The trials and changes presently facing supply chains may have spurred attendance at Sourcing at MAGIC in Las Vegas last week.
“From the day we opened to the day we closed, we were busy,” said Christopher Griffin, UBM Fashion Group president of international business development and president of Sourcing at MAGIC. “Topline, we had a very good show.”
Touching on what emerged as some of the overarching trends in the industry, Griffin told Sourcing Journal post show that one theme in particular rose above the others: sustainability.
“Without a doubt, I think the drumbeat is getting louder and louder as it relates to sustainable practices, particularly waterless practices as it relates to denim processing,” he said. “Companies are using less of everything, figuring out how to reuse, recycle, repurpose. It’s really starting to get a lot of momentum.”
One feature of the latest show was a virtual reality experience dubbed X-Ray Fashion. “It’s a film made by an Italian director [Francesco Carrozzini] and it takes you into the various places that are impacted by fast fashion,” Griffin explained.
As part of the sustainability focused immersive experience produced by Vulcan Productions, attendees could remove their shoes and virtually traverse rivers in Bangladesh and other areas that have taken a hit at the hands of the fashion industry. “There’s a point in the path where you’re standing in water and in the 3-D experience you’re in a river,” Griffin said.
Waterless denim was a major feature at the show too, with companies like Jeanologia showcasing nanotechnology and advancements in waterless and laser finishing for jeans. Levi’s has also been a major player in the area of saving water in denim processing, with its Water<Less line.
“Using less water, discharging nothing, I mean it’s there. The technology is there,” Griffin said, noting that he will continue using the Sourcing at MAGIC platform to highlight game-changing brands and technologies that will help bring the fashion industry out of its harmful ways.
Beyond sustainability and water saving, tariffs, trade and Made in China 2025 were other big focuses at Sourcing.
The questions, according to Griffin, are overwhelmingly: “Where is that taking us? Where should sourcing executives go? How should they respond to that? Should I move production to Vietnam?”
And the move to neighboring Asian countries in hopes of minimizing China risk is something Griffin sees happening.
“It’s small percentage points, but they are moving,” he said. While he feels most people believe the trade and tariff battle will eventually resolve, moving forward—regardless of which way the battle shakes out—won’t be without challenges. “China is such a big player, it’s not like you’re going to eliminate China overnight.”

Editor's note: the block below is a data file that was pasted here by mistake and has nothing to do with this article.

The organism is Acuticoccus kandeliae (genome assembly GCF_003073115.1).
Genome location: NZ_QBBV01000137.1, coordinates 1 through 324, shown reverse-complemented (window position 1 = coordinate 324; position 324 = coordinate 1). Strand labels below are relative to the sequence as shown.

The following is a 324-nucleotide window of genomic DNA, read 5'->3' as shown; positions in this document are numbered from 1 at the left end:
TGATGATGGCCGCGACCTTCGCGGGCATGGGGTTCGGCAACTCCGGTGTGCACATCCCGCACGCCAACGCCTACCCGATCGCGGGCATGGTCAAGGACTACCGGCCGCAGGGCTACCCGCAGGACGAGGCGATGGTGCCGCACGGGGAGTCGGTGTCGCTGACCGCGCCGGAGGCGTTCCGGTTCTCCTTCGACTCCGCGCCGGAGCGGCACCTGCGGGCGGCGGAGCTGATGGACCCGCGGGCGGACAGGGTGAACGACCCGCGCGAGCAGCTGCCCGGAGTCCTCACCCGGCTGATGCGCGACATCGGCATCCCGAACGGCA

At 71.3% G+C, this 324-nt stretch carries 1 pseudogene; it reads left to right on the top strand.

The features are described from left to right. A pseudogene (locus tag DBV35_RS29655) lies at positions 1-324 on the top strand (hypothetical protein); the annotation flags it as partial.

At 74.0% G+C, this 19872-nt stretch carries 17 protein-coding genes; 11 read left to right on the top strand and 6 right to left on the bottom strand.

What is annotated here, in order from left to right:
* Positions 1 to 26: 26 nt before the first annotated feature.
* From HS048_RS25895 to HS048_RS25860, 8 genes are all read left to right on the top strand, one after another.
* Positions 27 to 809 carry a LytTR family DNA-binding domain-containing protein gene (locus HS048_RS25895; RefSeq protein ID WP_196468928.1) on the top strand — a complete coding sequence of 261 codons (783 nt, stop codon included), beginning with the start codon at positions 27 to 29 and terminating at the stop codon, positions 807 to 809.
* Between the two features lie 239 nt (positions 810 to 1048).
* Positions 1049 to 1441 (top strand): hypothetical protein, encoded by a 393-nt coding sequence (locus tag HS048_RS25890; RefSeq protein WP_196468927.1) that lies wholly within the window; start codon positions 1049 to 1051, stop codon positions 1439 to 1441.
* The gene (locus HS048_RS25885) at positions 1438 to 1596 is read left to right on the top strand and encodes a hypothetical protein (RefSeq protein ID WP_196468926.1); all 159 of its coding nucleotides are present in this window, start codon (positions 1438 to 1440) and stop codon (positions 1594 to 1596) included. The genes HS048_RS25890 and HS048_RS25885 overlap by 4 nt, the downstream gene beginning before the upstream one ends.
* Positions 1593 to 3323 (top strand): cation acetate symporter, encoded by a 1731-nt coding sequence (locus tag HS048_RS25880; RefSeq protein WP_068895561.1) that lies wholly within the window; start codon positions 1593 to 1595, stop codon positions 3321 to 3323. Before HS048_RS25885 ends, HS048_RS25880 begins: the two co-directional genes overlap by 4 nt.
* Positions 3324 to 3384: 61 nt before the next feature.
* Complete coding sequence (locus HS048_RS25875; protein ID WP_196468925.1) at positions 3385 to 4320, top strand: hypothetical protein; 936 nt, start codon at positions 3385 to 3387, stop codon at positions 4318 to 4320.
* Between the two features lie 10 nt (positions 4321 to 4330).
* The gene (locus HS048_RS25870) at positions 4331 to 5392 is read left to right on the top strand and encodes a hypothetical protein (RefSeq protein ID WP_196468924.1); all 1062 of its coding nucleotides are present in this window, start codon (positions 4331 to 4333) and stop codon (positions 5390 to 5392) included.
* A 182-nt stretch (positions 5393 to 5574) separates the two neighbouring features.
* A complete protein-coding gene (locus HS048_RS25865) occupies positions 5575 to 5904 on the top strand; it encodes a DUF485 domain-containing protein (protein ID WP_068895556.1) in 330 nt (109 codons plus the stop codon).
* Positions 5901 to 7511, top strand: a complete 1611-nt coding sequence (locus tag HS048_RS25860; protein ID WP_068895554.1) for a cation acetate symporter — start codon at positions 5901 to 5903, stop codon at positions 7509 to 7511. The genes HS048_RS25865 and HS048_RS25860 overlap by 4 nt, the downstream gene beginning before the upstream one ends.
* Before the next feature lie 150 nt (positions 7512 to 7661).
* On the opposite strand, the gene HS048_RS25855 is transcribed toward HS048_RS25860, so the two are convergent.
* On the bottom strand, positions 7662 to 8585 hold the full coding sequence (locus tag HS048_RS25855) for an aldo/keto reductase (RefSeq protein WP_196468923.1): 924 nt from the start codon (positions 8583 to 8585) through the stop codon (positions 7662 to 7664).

Due in part to the unpredictable stresses of global trade, companies are growing increasingly keen to source closer to home, and new technologies are enabling them to do so.
“The other things that I’m seeing and that we have on the floor are the rapid advancements in technology and digitization,” Griffin said. “We’re still a bit away from a fully automated assembly line that could sew a pair of jeans, but it’s partially automated.”
Bringing this to light for attendees, the show floor featured micro factories showcasing technologies like a body scanner from Tukatech that can make 3-D fit models from a series of measurements derived from scanning the body, and a CAD system that creates the style in a 3-D format to bypass physical sample making, saving time and costs.
The industry, Griffin said, is “working on some really interesting things in terms of production speed and capacity using new technologies and that’s what will make it possible to have apparel factories back in the U.S.”
Touching on the move to unite the manifold MAGIC shows under one roof beginning with this year’s August edition, Griffin said candidly that the response has largely been: ‘Thank you and what took you so long?”
“We’re excited about August. We’re all going to be in one venue and for sourcing that’s good because it brings in that business that’s usually in Mandalay Bay. It’s an additional value add for the sourcing community,” he said.
And the timing seems right to bring the industry closer together, too.
“Our industry is facing a lot of seismic change, whether you’re a brand or a retailer or a factory there’s so much change going on and something about it just feels right,” Griffin said. “We’re circling the wagons, we’re a community, many of us are dealing with the same issues. Whether you’re in men’s, women’s, kids, footwear, I think it will be nice to have everyone all in the same place.”